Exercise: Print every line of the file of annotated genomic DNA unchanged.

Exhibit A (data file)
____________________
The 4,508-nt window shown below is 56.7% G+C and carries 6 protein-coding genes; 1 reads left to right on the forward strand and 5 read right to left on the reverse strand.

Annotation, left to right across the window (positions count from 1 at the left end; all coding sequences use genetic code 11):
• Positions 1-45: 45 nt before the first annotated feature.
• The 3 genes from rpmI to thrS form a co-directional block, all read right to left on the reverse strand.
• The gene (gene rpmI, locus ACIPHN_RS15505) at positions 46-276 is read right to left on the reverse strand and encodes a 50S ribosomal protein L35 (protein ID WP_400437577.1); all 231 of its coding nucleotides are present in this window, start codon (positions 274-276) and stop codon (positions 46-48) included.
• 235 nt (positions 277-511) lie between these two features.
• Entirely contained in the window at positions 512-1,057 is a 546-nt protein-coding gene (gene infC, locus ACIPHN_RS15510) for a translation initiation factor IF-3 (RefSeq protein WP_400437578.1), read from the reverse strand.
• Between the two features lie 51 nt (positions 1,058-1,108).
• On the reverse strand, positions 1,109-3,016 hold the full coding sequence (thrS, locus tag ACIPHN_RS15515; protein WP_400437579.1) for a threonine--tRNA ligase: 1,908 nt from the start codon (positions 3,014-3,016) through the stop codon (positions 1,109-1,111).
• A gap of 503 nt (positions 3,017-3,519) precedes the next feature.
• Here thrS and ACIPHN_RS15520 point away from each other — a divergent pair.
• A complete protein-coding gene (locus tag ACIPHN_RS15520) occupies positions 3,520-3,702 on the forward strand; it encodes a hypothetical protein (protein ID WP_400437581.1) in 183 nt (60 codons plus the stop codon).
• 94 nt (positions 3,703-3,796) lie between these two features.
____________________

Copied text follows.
The 4,508-nt window shown below is 56.7% G+C and carries 6 protein-coding genes; 1 reads left to right on the forward strand and 5 read right to left on the reverse strand.

Annotation, left to right across the window (positions count from 1 at the left end; all coding sequences use genetic code 11):
• Positions 1-45: 45 nt before the first annotated feature.
• The 3 genes from rpmI to thrS form a co-directional block, all read right to left on the reverse strand.
• The gene (gene rpmI, locus ACIPHN_RS15505) at positions 46-276 is read right to left on the reverse strand and encodes a 50S ribosomal protein L35 (protein ID WP_400437577.1); all 231 of its coding nucleotides are present in this window, start codon (positions 274-276) and stop codon (positions 46-48) included.
• 235 nt (positions 277-511) lie between these two features.
• Entirely contained in the window at positions 512-1,057 is a 546-nt protein-coding gene (gene infC, locus ACIPHN_RS15510) for a translation initiation factor IF-3 (RefSeq protein WP_400437578.1), read from the reverse strand.
• Between the two features lie 51 nt (positions 1,058-1,108).
• On the reverse strand, positions 1,109-3,016 hold the full coding sequence (thrS, locus tag ACIPHN_RS15515; protein WP_400437579.1) for a threonine--tRNA ligase: 1,908 nt from the start codon (positions 3,014-3,016) through the stop codon (positions 1,109-1,111).
• A gap of 503 nt (positions 3,017-3,519) precedes the next feature.
• Here thrS and ACIPHN_RS15520 point away from each other — a divergent pair.
• A complete protein-coding gene (locus tag ACIPHN_RS15520) occupies positions 3,520-3,702 on the forward strand; it encodes a hypothetical protein (protein ID WP_400437581.1) in 183 nt (60 codons plus the stop codon).
• 94 nt (positions 3,703-3,796) lie between these two features.